Background: In recent years, a histamine-releasing anti-FcεRIα autoantibody has been demonstrated in about one-third of patients with chronic urticaria. However, its clinical significance is still unclear. The objective was to detect a possible correlation between the occurrence of the anti-FcεRIα autoantibody and the clinical type or cause of urticaria.
Methods: Sera from 66 consecutively seen in- and outpatients with various types of urticaria and five healthy controls were examined for the presence of anti-FcεRIα autoantibodies with a sandwich ELISA technique. In addition, basophil histamine release was studied in 13 autoantibody-positive sera.
Results: Anti-FcεRIα autoantibodies were found in 17/48 patients with chronic urticaria, in 2/4 with angioedema, in 1/2 with urticarial vasculitis, and in 2/11 with dermographic urticaria. However, no anti-FcεRIα autoantibodies were detected in acute, cold, or delayed-pressure urticaria; in urticaria pigmentosa; or in normal controls. Of all chronic urticaria patients, 22 were classified as idiopathic since no underlying cause could be found. Of this group, seven were seropositive for anti-FcεRIα. However, anti-FcεRIα was also found in patients who went into remission after treatment of identified causes; namely, in one with type I allergy, one with drug intolerance, one with Helicobacter infection, and six with food intolerance. The autoantibody was also detected in 2/4 patients with associated autoimmune diseases. Functional activity was shown in basophil histamine release in 3/4 autoantibody-positive sera of patients with chronic idiopathic urticaria and in 4/6 autoantibody-positive sera of patients who went into remission after the treatment of underlying causes.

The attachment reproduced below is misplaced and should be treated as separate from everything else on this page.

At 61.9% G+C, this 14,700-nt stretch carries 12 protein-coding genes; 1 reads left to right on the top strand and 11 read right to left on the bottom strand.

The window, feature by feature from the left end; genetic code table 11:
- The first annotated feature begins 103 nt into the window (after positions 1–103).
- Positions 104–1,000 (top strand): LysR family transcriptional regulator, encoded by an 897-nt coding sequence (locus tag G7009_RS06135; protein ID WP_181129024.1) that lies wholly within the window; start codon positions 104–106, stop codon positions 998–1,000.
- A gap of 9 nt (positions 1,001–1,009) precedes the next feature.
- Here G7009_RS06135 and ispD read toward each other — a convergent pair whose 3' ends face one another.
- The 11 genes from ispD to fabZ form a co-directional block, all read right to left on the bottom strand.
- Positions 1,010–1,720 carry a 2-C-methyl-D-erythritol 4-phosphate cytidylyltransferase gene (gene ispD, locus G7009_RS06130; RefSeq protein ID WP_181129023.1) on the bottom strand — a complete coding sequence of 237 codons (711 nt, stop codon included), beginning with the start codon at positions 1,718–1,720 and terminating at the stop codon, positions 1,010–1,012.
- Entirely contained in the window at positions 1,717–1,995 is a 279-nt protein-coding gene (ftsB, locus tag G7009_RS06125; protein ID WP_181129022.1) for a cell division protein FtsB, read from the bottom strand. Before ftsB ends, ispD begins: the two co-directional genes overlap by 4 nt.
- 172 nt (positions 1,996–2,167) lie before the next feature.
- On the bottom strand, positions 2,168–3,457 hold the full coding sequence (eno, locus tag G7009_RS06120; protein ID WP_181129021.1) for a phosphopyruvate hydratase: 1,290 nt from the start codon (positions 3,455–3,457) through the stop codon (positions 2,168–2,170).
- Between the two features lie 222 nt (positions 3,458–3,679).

Conclusions: These data confirm that anti-FcεRIα autoantibodies in urticaria are mostly found in chronic urticaria. Furthermore, their detection independently of the apparent cause of the urticaria suggests that as yet unidentified mechanisms must be operative, possibly related to the chronic inflammatory process and/or individual predispositions that favor their induction.